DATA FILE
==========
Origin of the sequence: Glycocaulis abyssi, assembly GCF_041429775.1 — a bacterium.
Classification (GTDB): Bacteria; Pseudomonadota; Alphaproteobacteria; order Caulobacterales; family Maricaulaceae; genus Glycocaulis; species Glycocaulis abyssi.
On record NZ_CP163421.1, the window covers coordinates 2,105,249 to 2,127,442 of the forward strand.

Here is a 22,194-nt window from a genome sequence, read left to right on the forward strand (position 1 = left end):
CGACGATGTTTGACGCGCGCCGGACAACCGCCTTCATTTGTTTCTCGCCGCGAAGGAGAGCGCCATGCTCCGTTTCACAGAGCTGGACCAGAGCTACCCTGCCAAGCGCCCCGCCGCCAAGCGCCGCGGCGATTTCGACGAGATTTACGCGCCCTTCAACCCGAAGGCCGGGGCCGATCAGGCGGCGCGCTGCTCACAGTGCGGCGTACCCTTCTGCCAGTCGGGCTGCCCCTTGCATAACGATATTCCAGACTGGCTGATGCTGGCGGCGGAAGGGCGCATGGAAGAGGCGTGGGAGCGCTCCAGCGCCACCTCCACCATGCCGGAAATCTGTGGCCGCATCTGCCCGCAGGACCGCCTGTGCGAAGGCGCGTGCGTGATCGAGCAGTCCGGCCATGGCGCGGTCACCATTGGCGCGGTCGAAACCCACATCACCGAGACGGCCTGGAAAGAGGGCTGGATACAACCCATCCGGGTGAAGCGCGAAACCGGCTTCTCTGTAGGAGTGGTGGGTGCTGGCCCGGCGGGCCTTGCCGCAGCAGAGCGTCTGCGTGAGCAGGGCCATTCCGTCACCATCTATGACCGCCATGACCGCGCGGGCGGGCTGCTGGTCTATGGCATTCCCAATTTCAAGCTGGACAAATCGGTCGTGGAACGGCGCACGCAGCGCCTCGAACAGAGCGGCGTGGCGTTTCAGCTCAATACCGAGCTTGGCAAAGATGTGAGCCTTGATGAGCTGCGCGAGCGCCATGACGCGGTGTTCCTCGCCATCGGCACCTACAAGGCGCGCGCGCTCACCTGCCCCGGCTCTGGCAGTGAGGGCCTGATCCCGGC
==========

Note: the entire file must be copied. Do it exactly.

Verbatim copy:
Origin of the sequence: Glycocaulis abyssi, assembly GCF_041429775.1 — a bacterium.
Classification (GTDB): Bacteria; Pseudomonadota; Alphaproteobacteria; order Caulobacterales; family Maricaulaceae; genus Glycocaulis; species Glycocaulis abyssi.
On record NZ_CP163421.1, the window covers coordinates 2,105,249 to 2,127,442 of the forward strand.

Here is a 22,194-nt window from a genome sequence, read left to right on the forward strand (position 1 = left end):
CGACGATGTTTGACGCGCGCCGGACAACCGCCTTCATTTGTTTCTCGCCGCGAAGGAGAGCGCCATGCTCCGTTTCACAGAGCTGGACCAGAGCTACCCTGCCAAGCGCCCCGCCGCCAAGCGCCGCGGCGATTTCGACGAGATTTACGCGCCCTTCAACCCGAAGGCCGGGGCCGATCAGGCGGCGCGCTGCTCACAGTGCGGCGTACCCTTCTGCCAGTCGGGCTGCCCCTTGCATAACGATATTCCAGACTGGCTGATGCTGGCGGCGGAAGGGCGCATGGAAGAGGCGTGGGAGCGCTCCAGCGCCACCTCCACCATGCCGGAAATCTGTGGCCGCATCTGCCCGCAGGACCGCCTGTGCGAAGGCGCGTGCGTGATCGAGCAGTCCGGCCATGGCGCGGTCACCATTGGCGCGGTCGAAACCCACATCACCGAGACGGCCTGGAAAGAGGGCTGGATACAACCCATCCGGGTGAAGCGCGAAACCGGCTTCTCTGTAGGAGTGGTGGGTGCTGGCCCGGCGGGCCTTGCCGCAGCAGAGCGTCTGCGTGAGCAGGGCCATTCCGTCACCATCTATGACCGCCATGACCGCGCGGGCGGGCTGCTGGTCTATGGCATTCCCAATTTCAAGCTGGACAAATCGGTCGTGGAACGGCGCACGCAGCGCCTCGAACAGAGCGGCGTGGCGTTTCAGCTCAATACCGAGCTTGGCAAAGATGTGAGCCTTGATGAGCTGCGCGAGCGCCATGACGCGGTGTTCCTCGCCATCGGCACCTACAAGGCGCGCGCGCTCACCTGCCCCGGCTCTGGCAGTGAGGGCCTGATCCCGGC